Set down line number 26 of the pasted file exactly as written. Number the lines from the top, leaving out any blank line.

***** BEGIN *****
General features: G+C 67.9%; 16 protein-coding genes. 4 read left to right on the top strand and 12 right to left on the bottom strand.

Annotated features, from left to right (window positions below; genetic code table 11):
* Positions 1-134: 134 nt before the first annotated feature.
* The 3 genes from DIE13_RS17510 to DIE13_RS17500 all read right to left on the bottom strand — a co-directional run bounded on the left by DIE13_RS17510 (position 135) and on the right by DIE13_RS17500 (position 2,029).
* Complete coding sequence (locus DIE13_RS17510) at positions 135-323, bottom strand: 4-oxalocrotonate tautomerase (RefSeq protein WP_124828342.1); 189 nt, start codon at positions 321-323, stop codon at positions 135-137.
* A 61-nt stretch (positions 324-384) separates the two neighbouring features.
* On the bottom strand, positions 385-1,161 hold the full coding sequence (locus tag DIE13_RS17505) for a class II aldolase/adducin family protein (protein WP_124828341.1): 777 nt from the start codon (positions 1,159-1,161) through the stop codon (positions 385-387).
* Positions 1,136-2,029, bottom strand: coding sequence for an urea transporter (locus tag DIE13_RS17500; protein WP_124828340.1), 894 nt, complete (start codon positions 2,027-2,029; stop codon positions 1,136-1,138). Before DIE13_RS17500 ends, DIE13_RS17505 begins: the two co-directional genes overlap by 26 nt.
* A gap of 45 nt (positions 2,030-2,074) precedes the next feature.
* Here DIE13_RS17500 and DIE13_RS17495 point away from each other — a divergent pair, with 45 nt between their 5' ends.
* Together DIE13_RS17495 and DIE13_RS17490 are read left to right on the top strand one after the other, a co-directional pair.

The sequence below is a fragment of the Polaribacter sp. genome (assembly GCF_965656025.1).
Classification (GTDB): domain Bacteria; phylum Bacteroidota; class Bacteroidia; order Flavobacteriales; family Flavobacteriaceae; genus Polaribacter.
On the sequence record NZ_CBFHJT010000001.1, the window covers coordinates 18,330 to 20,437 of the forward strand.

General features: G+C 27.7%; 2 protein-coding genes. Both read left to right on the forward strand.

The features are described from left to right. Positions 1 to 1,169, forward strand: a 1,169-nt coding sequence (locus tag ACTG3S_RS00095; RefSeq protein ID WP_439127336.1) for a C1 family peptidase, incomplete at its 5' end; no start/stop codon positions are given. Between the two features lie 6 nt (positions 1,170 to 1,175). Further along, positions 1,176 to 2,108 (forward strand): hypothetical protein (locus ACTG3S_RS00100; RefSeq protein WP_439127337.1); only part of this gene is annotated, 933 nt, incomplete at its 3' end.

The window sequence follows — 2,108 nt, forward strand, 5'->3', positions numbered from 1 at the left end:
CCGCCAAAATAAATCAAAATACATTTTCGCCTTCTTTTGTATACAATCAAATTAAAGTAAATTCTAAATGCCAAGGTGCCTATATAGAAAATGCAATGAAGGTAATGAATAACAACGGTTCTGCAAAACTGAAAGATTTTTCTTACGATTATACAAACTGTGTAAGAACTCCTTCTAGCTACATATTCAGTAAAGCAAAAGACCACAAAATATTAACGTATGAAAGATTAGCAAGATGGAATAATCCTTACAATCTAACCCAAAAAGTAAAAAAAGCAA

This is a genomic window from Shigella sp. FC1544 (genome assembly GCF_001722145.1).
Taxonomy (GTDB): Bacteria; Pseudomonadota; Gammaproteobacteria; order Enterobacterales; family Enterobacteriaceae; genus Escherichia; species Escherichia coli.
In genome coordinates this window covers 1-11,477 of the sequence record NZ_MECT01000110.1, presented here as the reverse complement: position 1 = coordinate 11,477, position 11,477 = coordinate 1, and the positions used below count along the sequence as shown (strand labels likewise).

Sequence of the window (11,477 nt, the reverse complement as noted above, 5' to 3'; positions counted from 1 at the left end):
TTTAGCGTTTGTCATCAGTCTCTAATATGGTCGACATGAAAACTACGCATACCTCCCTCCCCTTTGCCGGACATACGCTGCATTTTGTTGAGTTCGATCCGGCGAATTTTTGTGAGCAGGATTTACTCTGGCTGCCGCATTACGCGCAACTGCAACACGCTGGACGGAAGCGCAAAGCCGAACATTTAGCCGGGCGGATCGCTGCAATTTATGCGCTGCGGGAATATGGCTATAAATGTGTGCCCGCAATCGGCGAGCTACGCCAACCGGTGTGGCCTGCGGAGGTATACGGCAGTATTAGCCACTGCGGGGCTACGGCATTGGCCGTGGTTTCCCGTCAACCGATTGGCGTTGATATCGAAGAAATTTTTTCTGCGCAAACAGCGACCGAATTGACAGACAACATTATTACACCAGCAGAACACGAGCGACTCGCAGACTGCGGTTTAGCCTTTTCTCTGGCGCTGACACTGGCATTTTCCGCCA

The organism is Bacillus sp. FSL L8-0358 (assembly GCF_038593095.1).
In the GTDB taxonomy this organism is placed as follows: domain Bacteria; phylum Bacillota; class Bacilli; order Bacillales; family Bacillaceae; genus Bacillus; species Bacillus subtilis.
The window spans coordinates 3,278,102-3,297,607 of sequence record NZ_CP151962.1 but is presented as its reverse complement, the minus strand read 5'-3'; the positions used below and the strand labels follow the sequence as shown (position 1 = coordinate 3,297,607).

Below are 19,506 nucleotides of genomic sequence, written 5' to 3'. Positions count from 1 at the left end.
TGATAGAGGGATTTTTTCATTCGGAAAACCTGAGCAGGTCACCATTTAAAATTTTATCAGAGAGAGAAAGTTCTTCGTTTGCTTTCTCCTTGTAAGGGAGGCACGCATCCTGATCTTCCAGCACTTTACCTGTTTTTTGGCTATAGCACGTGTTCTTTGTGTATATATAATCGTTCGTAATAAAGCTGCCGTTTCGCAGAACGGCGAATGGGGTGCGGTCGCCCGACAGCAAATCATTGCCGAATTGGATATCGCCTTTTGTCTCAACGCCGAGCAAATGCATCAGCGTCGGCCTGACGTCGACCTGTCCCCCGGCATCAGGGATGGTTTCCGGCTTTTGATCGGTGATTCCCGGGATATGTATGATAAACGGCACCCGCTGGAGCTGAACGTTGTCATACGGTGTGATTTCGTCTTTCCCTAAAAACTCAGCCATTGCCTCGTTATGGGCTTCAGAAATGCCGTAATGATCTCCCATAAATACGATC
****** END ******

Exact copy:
The window spans coordinates 3,278,102-3,297,607 of sequence record NZ_CP151962.1 but is presented as its reverse complement, the minus strand read 5'-3'; the positions used below and the strand labels follow the sequence as shown (position 1 = coordinate 3,297,607).